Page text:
Belén Vega Pichaco
Afro-Latin American Research Institute Fellow Fall 2017
Belén Vega Pichaco is a Juan de la Cierva Post-doctoral Researcher (MINECO, Spain) in Musicology at the University of Oviedo and belongs to its Research Group MUDANZES (Music, Dance, and Cultural Studies). She received her Ph.D. from the University of La Rioja with a thesis titled «The construction of the ‘New Music’ in Cuba (1927-1946): from Afrocubanism to Neoclassicism», and is author of several publications on ideology, music criticism, dance and identity regarding Cuban and Latin-America art music —among them two contributions for Brepols Publishers (2014 and 2016). Vega Pichaco has been recently awarded an Honorable Mention in the Otto Mayer-Serra Award for Music Research (The Center for Iberian and Latin American Music at the University of California, Riverside). She has carried out research in Cuba (Casa de las Américas / UNEAC, 2010), the United States (Foundation for Iberian Music, City University of New York, 2011 and 2014), Switzerland (Paul Sacher Stiftung, 2014-2015) and France (Centre de Recherches sur les Arts et le Langage / École des Hautes Études en Sciences Sociales, 2016).
Dance, Identity and Politics: the Claim for Afro-Cubanity through the First Revolutionary Decade (1959-1969)
Vega Pichaco’s research at ALARI derives from a project developed at the Centre de Recherches sur les Arts et le Langage / École des Hautes Études en Sciences Sociales (CRAL / EHESS, Paris) regarding the representation of identity and its political and diplomatic use in dance performances from Spain and some Latin American countries at the Festival Théâtre des Nations(Theater of Nations), a kind of “Performing Arts’ Olympic Games” held during the 50s and the 60s —at the height of the Cold War— in the French capital. This research revealed that Cuban choreographic participation (in 1961 and 1964) was always related to an active claim for the African elements of Cuban culture as the main hallmark of its identity. The goal of the current project is to expand the inquiry about the processes by which Castro’s regime privileged those African roots, an endeavor with political and ideological implications, both on the island and abroad.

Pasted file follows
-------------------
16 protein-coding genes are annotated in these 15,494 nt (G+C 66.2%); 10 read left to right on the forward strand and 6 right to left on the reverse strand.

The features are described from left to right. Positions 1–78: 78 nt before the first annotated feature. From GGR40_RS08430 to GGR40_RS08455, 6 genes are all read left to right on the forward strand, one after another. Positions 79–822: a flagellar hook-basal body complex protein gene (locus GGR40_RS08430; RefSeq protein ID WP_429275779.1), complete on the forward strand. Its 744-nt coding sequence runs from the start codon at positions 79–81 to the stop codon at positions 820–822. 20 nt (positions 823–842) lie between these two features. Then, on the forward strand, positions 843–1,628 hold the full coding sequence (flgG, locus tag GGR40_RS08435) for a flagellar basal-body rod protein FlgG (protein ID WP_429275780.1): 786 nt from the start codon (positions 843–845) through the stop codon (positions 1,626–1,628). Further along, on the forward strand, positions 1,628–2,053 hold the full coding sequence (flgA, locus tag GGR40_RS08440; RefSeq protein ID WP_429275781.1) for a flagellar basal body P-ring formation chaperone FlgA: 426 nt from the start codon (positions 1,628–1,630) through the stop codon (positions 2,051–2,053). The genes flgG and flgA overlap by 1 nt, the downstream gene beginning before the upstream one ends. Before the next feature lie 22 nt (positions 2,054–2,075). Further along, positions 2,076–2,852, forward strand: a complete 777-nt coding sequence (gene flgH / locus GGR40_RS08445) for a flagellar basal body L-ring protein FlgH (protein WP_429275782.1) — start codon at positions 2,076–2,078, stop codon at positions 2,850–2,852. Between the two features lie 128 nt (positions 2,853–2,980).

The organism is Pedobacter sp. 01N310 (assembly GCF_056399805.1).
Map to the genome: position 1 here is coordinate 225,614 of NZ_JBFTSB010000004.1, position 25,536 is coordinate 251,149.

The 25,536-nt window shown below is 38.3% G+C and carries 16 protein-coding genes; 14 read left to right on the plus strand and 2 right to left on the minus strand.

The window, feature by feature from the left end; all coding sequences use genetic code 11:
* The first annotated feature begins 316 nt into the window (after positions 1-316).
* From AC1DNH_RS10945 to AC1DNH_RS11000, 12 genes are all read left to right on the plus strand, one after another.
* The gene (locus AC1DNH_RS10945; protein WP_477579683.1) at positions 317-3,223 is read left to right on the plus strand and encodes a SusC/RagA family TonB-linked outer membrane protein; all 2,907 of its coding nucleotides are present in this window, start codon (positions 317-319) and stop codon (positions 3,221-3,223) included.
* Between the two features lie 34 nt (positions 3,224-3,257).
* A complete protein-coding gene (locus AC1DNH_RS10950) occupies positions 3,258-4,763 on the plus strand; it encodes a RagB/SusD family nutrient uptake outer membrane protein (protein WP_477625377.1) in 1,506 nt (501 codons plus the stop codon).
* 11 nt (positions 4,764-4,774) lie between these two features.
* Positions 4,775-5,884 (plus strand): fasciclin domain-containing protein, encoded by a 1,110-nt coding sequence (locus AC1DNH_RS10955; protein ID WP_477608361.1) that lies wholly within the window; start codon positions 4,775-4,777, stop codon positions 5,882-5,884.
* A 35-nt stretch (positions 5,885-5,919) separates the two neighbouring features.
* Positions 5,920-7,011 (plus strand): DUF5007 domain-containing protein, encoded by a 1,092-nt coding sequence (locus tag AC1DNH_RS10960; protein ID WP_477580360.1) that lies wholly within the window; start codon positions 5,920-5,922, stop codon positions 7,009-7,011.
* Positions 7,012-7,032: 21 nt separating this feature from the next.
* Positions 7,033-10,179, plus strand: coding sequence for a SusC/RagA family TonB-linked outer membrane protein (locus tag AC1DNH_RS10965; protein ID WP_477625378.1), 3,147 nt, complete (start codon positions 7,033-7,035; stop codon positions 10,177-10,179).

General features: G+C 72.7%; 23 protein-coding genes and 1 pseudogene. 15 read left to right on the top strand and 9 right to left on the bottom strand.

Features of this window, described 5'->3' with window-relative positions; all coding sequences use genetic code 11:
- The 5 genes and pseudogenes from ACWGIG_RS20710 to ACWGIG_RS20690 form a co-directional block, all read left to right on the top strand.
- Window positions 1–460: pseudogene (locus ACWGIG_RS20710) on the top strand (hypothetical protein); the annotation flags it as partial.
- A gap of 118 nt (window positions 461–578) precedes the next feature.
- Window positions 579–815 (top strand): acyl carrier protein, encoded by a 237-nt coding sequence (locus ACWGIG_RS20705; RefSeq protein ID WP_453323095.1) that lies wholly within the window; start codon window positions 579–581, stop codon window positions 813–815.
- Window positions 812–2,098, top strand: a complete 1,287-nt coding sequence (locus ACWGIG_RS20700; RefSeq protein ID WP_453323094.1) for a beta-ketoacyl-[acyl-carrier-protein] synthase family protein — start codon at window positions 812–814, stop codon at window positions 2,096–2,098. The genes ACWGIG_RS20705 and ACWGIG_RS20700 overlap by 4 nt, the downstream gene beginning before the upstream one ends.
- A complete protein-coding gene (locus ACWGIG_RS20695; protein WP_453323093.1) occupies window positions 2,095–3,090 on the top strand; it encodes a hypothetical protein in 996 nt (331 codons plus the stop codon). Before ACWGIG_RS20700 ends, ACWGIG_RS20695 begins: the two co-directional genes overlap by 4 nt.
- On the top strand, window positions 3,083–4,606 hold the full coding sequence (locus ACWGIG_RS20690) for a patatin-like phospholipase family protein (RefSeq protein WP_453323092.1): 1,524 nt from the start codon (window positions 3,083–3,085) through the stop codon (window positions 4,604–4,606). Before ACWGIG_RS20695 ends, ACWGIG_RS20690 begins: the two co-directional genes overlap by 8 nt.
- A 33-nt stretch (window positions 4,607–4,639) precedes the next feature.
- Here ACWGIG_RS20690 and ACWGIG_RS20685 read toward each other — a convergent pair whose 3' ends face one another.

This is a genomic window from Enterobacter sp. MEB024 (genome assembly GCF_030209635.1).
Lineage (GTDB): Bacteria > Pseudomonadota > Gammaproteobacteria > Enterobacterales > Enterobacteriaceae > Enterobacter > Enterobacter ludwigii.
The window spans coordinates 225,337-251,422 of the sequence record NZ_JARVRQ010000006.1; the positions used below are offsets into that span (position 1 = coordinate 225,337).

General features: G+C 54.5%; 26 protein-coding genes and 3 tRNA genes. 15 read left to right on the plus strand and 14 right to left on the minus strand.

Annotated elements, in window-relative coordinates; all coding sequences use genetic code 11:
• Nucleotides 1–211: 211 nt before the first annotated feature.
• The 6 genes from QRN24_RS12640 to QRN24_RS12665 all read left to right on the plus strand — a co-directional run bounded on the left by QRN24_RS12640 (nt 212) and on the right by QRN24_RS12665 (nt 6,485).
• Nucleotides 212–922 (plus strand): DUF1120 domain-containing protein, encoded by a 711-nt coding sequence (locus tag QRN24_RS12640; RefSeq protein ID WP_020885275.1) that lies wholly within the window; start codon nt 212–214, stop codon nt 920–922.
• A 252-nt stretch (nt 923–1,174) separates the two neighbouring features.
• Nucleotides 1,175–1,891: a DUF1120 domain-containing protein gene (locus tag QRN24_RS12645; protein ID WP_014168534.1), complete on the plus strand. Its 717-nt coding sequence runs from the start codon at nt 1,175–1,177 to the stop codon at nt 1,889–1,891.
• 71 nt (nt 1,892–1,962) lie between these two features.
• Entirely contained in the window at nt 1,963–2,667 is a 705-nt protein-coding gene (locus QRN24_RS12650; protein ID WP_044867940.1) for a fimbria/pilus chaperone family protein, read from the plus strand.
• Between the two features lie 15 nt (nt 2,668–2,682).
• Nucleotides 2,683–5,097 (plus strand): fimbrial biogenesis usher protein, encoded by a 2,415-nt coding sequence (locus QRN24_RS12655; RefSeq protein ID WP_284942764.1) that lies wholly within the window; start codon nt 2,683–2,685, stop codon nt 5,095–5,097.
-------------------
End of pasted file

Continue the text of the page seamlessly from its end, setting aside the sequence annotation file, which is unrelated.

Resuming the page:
Through the first decade of the Cuban Revolution, not only the rumba and other African-derived popular dance genres were exploited for propaganda purposes by the Cuban National Folkloric Company (1962). An interesting alliance between Modern dance and Afro-Cuban folklore was also displayed with similar aims in the works by Ramiro Guerra at the head of the National Company of Modern Dance founded in 1959. On the one hand, the project will look deep into Guerra’s choreographies on works by the Afro-Cuban composer Amadeo Roldán (Mulato, La rebambaramba, El milagro de Anaquillé and Rítmicas) premiered in Cuba during that decade, and mostly performed at the Theater of Nations (Paris, 1961). On the other hand, it will pay attention to the possibility of applying a post-colonial reading of the so-called “Cuban mythological trilogy” (Suite Yoruba, Orfeo antillano and Medea y los negreros), in which Guerra approached both Ancient Greek myth and Orishas’ pantheon.